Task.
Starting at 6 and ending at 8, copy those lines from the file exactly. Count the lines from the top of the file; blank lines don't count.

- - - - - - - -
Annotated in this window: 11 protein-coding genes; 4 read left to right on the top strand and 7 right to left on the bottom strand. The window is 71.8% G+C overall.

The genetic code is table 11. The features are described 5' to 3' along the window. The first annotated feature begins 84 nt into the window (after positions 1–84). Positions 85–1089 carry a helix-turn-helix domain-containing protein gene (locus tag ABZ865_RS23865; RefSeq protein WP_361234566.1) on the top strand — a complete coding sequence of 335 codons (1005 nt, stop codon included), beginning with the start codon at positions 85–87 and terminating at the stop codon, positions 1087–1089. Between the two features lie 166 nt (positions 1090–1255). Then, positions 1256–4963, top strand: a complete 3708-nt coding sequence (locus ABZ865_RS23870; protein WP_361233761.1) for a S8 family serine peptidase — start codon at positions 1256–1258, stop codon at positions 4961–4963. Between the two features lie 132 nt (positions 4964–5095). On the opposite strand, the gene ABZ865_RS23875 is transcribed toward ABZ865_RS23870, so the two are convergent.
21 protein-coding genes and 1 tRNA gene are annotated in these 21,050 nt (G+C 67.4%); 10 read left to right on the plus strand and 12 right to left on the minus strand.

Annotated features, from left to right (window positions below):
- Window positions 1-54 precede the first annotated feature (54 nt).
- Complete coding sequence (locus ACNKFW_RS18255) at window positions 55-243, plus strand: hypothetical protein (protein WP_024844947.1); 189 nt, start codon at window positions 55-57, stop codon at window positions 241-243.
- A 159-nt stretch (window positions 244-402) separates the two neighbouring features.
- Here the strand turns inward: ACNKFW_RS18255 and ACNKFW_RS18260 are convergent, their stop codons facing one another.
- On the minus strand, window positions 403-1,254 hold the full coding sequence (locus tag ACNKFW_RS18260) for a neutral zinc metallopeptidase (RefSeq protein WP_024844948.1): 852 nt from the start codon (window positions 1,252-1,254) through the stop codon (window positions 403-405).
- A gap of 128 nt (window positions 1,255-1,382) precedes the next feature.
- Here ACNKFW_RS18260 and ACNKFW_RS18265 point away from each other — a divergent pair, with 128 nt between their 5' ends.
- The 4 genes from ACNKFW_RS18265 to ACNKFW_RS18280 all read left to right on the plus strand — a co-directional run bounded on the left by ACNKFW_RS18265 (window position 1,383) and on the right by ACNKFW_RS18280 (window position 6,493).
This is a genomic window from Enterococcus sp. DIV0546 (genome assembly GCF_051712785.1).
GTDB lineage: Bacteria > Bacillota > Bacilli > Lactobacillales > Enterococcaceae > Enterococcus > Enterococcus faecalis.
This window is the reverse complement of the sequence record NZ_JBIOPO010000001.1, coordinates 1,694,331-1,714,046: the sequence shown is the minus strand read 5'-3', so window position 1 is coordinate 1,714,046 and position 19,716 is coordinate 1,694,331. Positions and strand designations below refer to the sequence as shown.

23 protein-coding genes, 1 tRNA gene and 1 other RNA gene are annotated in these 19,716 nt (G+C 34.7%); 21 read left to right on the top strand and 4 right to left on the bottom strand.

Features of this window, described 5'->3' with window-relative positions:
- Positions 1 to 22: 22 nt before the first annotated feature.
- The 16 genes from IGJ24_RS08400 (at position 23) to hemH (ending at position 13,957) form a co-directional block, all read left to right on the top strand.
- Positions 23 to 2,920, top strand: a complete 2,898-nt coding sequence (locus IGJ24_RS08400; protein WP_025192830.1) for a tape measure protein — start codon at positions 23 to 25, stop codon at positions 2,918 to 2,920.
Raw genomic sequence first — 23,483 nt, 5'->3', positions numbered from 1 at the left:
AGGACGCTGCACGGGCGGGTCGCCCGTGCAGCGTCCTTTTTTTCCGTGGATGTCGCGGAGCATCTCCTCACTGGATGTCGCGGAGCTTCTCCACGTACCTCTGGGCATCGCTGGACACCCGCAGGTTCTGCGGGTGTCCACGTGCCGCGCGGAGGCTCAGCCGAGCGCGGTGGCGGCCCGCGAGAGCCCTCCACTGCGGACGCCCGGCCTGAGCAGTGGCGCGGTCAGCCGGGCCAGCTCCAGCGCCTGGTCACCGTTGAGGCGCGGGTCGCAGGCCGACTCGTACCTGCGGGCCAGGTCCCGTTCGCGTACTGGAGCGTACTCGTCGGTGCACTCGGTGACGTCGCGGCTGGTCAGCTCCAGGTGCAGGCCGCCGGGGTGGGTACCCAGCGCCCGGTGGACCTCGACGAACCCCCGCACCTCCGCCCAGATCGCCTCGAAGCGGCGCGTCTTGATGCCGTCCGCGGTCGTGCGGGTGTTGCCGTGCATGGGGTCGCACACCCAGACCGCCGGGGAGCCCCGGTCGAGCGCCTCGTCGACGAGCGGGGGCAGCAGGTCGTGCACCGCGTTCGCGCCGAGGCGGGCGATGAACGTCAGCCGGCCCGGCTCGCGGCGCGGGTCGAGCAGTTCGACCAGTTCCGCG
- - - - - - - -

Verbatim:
- Complete coding sequence (locus ACNKFW_RS18255) at window positions 55-243, plus strand: hypothetical protein (protein WP_024844947.1); 189 nt, start codon at window positions 55-57, stop codon at window positions 241-243.
- A 159-nt stretch (window positions 244-402) separates the two neighbouring features.
- Here the strand turns inward: ACNKFW_RS18255 and ACNKFW_RS18260 are convergent, their stop codons facing one another.